In a Thursday op-ed for The New York Times, New York Gov. Andrew Cuomo wrote that he will make a harder move to close the fast food industry wage gap so that workers are no longer trying to get by on a "bare subsistence level." He wrote that he will direct the labor commissioner to convene a wage board that will decide whether wages in the fast food industry sufficiently provide for the "life and health" of its workers. If wages aren't sufficient, the board will recommend what wages should be. The recommendation will not be subject to legislative approval, according to the Times op-ed.
Cuomo wrote that the answer to the wage gap isn't to pull the top down, but, rather, to lift up the bottom. In 2013, Cuomo said he raised New York's minimum wage from $7.25 to $8.50, and he plans to raise it again to $9 by the end of the year. In the op-ed, he said he proposed raising it to $11.50 in the city and $10.50 across the rest of the state, but the proposition was rejected by the legislature. Thus, he's accessing a state law that will allow a board to examine wages in the fast food industry and return with potential recommendations in three months, according to the Times. He compared the average fast-food worker's salary to the salary of a fast-food giant's CEO:
Nowhere is the income gap more extreme and obnoxious than in the fast-food industry. Fast-food C.E.O.s are among the highest-paid corporate executives. The average fast-food C.E.O. made $23.8 million in 2013, more than quadruple the average from 2000 (adjusting for inflation). Meanwhile, entry-level food-service workers in New York State earn, on average, $16,920 per year, which at a 40-hour week amounts to $8.50 an hour. Nationally, wages for fast-food workers have increased 0.3 percent since 2000 (again, adjusting for inflation).
He also noted that most fast food workers are not teenagers trying to make extra spending money like some would assume. In reality, 73 percent are women, 70 percent are over the age of 20, and more than 2/3 are raising a child and are the primary wage earners in their households, according to his op-ed. Tim Worstall, a contributor for Forbes who admitted to being a former CEO in the fast food business, is one of the many people against raising the minimum wage. Worstall says that there are actually far fewer CEOs earning the above sum than Cuomo would like people to think. He alleges that there are more CEOs of smaller fast food firms than of larger firms, which would actually drive the average fast food CEO salary down—accounting for the "Mom and Pop delis." Despite this truth, he doesn't contest the fact that CEOs of larger fast food chains are making the amount Cuomo listed, and the gap between them and their workers is also a reality.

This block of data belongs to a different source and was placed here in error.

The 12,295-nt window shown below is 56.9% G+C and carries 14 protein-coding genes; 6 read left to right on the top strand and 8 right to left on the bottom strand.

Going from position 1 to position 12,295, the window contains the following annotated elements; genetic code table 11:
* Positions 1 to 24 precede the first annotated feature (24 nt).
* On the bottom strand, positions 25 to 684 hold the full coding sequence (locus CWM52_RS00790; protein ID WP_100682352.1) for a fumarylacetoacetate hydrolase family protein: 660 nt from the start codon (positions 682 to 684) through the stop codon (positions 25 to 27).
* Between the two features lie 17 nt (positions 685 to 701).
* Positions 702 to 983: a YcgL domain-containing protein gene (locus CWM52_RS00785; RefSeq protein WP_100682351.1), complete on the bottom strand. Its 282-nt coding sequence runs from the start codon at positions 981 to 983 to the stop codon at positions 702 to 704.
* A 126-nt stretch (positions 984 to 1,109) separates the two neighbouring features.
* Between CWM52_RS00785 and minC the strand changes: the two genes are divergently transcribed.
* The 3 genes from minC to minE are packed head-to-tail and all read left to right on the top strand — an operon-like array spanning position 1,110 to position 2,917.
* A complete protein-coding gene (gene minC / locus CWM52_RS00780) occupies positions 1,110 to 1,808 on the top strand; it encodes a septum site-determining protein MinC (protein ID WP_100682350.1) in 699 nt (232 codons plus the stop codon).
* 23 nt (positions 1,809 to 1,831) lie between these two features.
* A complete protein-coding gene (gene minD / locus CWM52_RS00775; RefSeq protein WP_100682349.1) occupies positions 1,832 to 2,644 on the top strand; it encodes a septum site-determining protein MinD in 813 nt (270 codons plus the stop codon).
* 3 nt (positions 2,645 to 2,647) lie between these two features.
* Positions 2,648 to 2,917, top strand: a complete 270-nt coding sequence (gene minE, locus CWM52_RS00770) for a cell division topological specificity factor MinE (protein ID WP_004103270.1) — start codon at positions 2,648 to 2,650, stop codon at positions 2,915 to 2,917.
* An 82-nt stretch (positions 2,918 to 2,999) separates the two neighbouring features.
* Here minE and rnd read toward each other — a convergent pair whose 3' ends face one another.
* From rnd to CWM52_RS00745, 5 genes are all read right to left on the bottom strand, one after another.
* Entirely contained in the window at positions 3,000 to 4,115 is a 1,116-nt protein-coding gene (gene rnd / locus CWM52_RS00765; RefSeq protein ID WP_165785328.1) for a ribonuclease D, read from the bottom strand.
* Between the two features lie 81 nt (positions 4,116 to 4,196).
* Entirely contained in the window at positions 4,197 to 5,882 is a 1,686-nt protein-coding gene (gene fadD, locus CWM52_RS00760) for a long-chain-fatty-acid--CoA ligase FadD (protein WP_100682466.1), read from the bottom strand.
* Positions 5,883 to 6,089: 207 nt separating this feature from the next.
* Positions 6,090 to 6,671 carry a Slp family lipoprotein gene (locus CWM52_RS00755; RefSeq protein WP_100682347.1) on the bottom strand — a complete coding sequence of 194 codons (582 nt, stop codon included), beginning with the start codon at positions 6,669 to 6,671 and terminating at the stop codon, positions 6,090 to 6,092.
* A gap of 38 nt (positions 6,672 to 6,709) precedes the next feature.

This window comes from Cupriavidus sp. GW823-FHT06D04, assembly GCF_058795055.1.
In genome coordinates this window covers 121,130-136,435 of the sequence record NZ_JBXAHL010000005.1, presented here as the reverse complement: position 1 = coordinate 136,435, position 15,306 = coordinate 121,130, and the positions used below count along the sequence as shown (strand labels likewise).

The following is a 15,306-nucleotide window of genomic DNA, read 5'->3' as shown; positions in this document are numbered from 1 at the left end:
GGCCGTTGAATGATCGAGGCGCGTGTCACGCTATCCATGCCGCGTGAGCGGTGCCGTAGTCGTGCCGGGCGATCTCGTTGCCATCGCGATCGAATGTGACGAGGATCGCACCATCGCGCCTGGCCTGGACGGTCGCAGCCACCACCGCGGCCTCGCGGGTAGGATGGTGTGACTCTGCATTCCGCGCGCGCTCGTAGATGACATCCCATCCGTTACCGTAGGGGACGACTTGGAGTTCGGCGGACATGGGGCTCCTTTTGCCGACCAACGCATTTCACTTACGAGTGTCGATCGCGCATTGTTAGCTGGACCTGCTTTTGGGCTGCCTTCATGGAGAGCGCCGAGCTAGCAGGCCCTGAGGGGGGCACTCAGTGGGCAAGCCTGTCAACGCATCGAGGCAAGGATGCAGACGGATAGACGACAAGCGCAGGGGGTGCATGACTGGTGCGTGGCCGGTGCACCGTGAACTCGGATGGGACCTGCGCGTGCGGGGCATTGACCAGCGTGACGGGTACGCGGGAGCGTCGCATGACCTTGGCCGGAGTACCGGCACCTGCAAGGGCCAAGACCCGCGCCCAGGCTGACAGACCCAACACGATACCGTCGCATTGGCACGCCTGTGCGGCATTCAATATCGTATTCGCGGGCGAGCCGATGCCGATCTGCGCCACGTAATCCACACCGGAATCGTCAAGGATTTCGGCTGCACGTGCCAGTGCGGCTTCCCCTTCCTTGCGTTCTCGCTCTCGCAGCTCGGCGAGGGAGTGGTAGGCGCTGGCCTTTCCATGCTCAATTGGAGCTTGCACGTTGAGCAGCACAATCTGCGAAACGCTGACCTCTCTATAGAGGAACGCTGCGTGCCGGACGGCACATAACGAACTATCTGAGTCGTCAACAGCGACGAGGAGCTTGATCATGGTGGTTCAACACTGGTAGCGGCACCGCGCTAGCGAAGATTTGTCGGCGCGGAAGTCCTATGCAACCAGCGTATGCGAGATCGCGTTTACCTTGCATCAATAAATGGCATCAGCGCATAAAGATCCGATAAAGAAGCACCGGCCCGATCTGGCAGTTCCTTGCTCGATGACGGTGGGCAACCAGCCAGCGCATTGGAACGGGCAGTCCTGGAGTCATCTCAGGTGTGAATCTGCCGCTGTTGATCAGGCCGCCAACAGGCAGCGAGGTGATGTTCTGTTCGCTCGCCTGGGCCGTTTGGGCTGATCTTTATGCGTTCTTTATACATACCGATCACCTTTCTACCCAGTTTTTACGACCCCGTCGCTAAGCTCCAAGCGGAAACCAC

Cuomo wrote that President Franklin D. Roosevelt made the minimum wage a national law in 1938, and that the minimum wage has since not kept up with the cost of living. Worstall also pointed out that the minimum wage introduced by Roosevelt was 25 cents an hour. He said that adjusting for the the general inflation rate, that would be equal to $4.20 nowadays, and since the federal minimum wage is $7.25, then the wage has obviously kept up with the cost of living. The pivotal and game-changing reality that Worstall and other critics seem to be forgetting (and that Cuomo stressed in his op-ed) is that we're not talking the cost of living across the U.S—we're talking about the cost of living in New York City and the state of New York, and the former is listed as the most costly in the U.S.
A few of the more common critiques, according to the Times, are that Cuomo is arbitrarily placing demands on only one industry that doesn't pay workers sufficiently when there are dozens of others that commit the same harm. Melissa Fleischut, president and chief executive of the New York State Restaurant Association, told the Times:
Singling out a sector of one industry to have a higher minimum wage than all other occupations is unfair and arbitrary. The minimum wage is rightfully set by the Legislature and should affect all businesses equally.
When Cuomo announces his call for a fast food wage board on Thursday, he is expected to be joined by leaders in the Fight for $15 campaign to raise the minimum wage. Both Seattle and San Francisco have already passed $15 minimum wage laws, according to The Guardian, and proponents think New York is next. Cuomo also said that public assistance spending per fast-food worker in New York is $6,700 a year — a "$700 million annual cost to taxpayers." Flavia Cabral, a 53-year-old woman who works at McDonald's, said told The Guardian that she is representative of the female fast-food worker trying and failing to feed her family on her current wage. She told The Guardian she relies on food stamps to feed her two children and wants a "fair shot" at being part of the middle class:
Today, Governor Cuomo heard us – and soon, I know we’re going to get to $15. I am inspired today because $15 an hour would completely change my family’s life.
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